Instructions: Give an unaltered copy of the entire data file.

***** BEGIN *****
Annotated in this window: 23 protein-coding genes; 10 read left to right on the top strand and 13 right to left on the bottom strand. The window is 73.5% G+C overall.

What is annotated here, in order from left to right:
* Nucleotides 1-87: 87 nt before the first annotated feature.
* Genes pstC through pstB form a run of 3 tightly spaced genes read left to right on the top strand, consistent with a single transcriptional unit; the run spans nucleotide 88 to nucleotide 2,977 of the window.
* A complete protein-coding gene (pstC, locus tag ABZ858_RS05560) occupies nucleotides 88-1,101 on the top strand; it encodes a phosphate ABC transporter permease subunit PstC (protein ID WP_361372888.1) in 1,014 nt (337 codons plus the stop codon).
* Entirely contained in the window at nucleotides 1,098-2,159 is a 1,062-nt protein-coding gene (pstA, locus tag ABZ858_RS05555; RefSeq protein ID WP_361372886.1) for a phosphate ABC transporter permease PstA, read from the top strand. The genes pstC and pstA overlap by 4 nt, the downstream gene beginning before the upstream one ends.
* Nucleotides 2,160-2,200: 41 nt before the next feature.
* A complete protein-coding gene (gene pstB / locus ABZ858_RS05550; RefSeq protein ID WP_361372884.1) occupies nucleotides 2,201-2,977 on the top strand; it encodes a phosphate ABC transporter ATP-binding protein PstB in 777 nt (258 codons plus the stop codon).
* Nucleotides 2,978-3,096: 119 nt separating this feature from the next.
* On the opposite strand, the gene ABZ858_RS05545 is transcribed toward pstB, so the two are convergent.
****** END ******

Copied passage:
Annotated in this window: 23 protein-coding genes; 10 read left to right on the top strand and 13 right to left on the bottom strand. The window is 73.5% G+C overall.

What is annotated here, in order from left to right:
* Nucleotides 1-87: 87 nt before the first annotated feature.
* Genes pstC through pstB form a run of 3 tightly spaced genes read left to right on the top strand, consistent with a single transcriptional unit; the run spans nucleotide 88 to nucleotide 2,977 of the window.
* A complete protein-coding gene (pstC, locus tag ABZ858_RS05560) occupies nucleotides 88-1,101 on the top strand; it encodes a phosphate ABC transporter permease subunit PstC (protein ID WP_361372888.1) in 1,014 nt (337 codons plus the stop codon).
* Entirely contained in the window at nucleotides 1,098-2,159 is a 1,062-nt protein-coding gene (pstA, locus tag ABZ858_RS05555; RefSeq protein ID WP_361372886.1) for a phosphate ABC transporter permease PstA, read from the top strand. The genes pstC and pstA overlap by 4 nt, the downstream gene beginning before the upstream one ends.
* Nucleotides 2,160-2,200: 41 nt before the next feature.
* A complete protein-coding gene (gene pstB / locus ABZ858_RS05550; RefSeq protein ID WP_361372884.1) occupies nucleotides 2,201-2,977 on the top strand; it encodes a phosphate ABC transporter ATP-binding protein PstB in 777 nt (258 codons plus the stop codon).
* Nucleotides 2,978-3,096: 119 nt separating this feature from the next.
* On the opposite strand, the gene ABZ858_RS05545 is transcribed toward pstB, so the two are convergent.